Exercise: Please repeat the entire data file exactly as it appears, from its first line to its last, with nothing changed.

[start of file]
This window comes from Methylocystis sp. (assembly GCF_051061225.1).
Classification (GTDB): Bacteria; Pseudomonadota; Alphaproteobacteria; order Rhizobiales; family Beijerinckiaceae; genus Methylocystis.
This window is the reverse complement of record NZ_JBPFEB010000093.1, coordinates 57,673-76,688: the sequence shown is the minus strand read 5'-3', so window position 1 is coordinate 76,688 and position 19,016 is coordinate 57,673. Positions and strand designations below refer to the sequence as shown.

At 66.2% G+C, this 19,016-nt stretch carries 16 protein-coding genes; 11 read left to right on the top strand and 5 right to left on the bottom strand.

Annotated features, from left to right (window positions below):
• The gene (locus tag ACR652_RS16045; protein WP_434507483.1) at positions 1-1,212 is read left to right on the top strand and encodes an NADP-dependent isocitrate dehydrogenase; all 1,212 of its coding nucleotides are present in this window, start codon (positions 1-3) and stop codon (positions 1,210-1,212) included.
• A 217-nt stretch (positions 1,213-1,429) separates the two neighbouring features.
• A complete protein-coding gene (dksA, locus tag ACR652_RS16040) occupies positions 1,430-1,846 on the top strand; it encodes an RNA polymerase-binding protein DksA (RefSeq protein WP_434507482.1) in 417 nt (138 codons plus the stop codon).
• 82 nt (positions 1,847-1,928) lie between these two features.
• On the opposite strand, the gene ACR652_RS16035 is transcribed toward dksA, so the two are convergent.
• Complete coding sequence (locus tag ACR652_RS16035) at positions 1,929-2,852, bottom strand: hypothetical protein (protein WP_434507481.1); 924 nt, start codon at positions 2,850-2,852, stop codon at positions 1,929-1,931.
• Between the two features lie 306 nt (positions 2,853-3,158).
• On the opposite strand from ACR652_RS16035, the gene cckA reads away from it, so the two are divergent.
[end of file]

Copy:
This window comes from Methylocystis sp. (assembly GCF_051061225.1).
Classification (GTDB): Bacteria; Pseudomonadota; Alphaproteobacteria; order Rhizobiales; family Beijerinckiaceae; genus Methylocystis.
This window is the reverse complement of record NZ_JBPFEB010000093.1, coordinates 57,673-76,688: the sequence shown is the minus strand read 5'-3', so window position 1 is coordinate 76,688 and position 19,016 is coordinate 57,673. Positions and strand designations below refer to the sequence as shown.

At 66.2% G+C, this 19,016-nt stretch carries 16 protein-coding genes; 11 read left to right on the top strand and 5 right to left on the bottom strand.

Annotated features, from left to right (window positions below):
• The gene (locus tag ACR652_RS16045; protein WP_434507483.1) at positions 1-1,212 is read left to right on the top strand and encodes an NADP-dependent isocitrate dehydrogenase; all 1,212 of its coding nucleotides are present in this window, start codon (positions 1-3) and stop codon (positions 1,210-1,212) included.
• A 217-nt stretch (positions 1,213-1,429) separates the two neighbouring features.
• A complete protein-coding gene (dksA, locus tag ACR652_RS16040) occupies positions 1,430-1,846 on the top strand; it encodes an RNA polymerase-binding protein DksA (RefSeq protein WP_434507482.1) in 417 nt (138 codons plus the stop codon).
• 82 nt (positions 1,847-1,928) lie between these two features.
• On the opposite strand, the gene ACR652_RS16035 is transcribed toward dksA, so the two are convergent.
• Complete coding sequence (locus tag ACR652_RS16035) at positions 1,929-2,852, bottom strand: hypothetical protein (protein WP_434507481.1); 924 nt, start codon at positions 2,850-2,852, stop codon at positions 1,929-1,931.
• Between the two features lie 306 nt (positions 2,853-3,158).
• On the opposite strand from ACR652_RS16035, the gene cckA reads away from it, so the two are divergent.